Today - Later this month, astronomers and amateurs alike will look to the sky to witness a so-called "super blood moon."
If that sounds ominous, fret not. The super blood moon, visible on May 26 to part of the United States, is called that because it combines two lunar phenomena happening at once, according to Michael Shanahan, the planetarium director at the Liberty Science Center in New Jersey.
The "super" part addresses a supermoon event, which takes place when a full moon is slightly closer to the Earth than usual, thus appearing bigger. Supermoons happen a few times a year, but recently they have become popular with sky watchers.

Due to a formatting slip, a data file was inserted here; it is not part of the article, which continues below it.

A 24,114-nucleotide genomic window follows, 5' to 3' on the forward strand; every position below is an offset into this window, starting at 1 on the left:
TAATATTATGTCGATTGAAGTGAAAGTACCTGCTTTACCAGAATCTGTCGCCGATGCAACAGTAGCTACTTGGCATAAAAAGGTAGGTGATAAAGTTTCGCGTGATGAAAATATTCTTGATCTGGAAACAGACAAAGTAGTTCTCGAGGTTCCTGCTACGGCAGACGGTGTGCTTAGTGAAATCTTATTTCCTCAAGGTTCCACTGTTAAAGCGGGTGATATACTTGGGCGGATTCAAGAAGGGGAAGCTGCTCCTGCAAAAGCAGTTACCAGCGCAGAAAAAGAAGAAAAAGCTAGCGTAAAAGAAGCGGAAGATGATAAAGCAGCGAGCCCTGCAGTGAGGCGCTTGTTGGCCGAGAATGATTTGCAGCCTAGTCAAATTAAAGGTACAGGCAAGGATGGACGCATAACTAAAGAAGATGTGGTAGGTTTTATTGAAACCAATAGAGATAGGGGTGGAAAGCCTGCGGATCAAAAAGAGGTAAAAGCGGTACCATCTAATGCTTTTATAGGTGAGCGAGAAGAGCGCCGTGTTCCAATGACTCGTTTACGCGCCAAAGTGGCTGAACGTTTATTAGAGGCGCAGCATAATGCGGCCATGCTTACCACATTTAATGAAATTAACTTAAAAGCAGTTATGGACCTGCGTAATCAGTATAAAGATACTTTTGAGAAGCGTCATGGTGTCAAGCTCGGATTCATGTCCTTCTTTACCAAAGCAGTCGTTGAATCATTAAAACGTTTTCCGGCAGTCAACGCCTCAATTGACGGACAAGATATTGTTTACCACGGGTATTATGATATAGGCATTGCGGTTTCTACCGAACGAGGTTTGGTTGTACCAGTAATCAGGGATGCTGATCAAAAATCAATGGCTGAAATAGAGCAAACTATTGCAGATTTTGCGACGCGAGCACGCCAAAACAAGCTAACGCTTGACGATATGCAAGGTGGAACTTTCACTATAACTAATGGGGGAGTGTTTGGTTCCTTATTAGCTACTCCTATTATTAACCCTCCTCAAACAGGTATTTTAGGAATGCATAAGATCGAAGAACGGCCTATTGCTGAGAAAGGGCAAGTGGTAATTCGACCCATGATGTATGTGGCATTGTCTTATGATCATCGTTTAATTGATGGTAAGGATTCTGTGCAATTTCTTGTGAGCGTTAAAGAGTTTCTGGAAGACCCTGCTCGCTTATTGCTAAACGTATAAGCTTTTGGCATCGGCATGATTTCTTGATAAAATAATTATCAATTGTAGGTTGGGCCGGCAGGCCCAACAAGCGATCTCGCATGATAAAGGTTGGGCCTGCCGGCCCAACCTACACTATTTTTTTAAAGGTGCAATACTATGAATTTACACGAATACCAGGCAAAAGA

The "blood" aspect comes from a "blood moon," a term for a total lunar eclipse. It gives the moon a crimson appearance.
"The full moon goes into the dark inner shadow the earth," Shanahan told TODAY by email. "However, while our atmosphere blocks the shorter wavelengths such as blue light, it does allow the longer wavelengths of red light to pass through our atmosphere and continue on to the moon, so....READ MORE
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